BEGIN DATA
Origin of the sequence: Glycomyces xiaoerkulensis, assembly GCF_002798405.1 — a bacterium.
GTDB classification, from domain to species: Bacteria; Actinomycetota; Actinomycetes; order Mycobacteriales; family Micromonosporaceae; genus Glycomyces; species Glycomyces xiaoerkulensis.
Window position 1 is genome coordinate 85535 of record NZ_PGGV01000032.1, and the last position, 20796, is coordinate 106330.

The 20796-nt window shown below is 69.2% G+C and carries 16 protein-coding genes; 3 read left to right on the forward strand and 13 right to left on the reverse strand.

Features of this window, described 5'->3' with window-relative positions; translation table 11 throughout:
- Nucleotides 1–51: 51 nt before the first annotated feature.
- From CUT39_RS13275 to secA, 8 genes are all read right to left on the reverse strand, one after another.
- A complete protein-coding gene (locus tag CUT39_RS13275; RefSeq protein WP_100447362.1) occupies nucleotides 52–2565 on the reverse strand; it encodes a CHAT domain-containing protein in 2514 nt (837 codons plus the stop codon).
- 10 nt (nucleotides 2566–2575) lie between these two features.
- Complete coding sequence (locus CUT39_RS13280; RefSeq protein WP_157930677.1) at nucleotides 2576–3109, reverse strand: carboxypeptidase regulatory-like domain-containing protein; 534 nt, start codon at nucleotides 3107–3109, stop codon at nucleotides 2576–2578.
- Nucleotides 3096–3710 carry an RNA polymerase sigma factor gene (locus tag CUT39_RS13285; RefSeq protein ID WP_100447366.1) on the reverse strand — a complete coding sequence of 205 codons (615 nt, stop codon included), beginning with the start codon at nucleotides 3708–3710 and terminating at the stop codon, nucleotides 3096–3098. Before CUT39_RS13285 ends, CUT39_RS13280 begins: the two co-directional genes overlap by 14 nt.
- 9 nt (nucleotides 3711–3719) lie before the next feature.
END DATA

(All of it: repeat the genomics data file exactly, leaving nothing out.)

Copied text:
Origin of the sequence: Glycomyces xiaoerkulensis, assembly GCF_002798405.1 — a bacterium.
GTDB classification, from domain to species: Bacteria; Actinomycetota; Actinomycetes; order Mycobacteriales; family Micromonosporaceae; genus Glycomyces; species Glycomyces xiaoerkulensis.
Window position 1 is genome coordinate 85535 of record NZ_PGGV01000032.1, and the last position, 20796, is coordinate 106330.

The 20796-nt window shown below is 69.2% G+C and carries 16 protein-coding genes; 3 read left to right on the forward strand and 13 right to left on the reverse strand.

Features of this window, described 5'->3' with window-relative positions; translation table 11 throughout:
- Nucleotides 1–51: 51 nt before the first annotated feature.
- From CUT39_RS13275 to secA, 8 genes are all read right to left on the reverse strand, one after another.
- A complete protein-coding gene (locus tag CUT39_RS13275; RefSeq protein WP_100447362.1) occupies nucleotides 52–2565 on the reverse strand; it encodes a CHAT domain-containing protein in 2514 nt (837 codons plus the stop codon).
- 10 nt (nucleotides 2566–2575) lie between these two features.
- Complete coding sequence (locus CUT39_RS13280; RefSeq protein WP_157930677.1) at nucleotides 2576–3109, reverse strand: carboxypeptidase regulatory-like domain-containing protein; 534 nt, start codon at nucleotides 3107–3109, stop codon at nucleotides 2576–2578.
- Nucleotides 3096–3710 carry an RNA polymerase sigma factor gene (locus tag CUT39_RS13285; RefSeq protein ID WP_100447366.1) on the reverse strand — a complete coding sequence of 205 codons (615 nt, stop codon included), beginning with the start codon at nucleotides 3708–3710 and terminating at the stop codon, nucleotides 3096–3098. Before CUT39_RS13285 ends, CUT39_RS13280 begins: the two co-directional genes overlap by 14 nt.
- 9 nt (nucleotides 3711–3719) lie before the next feature.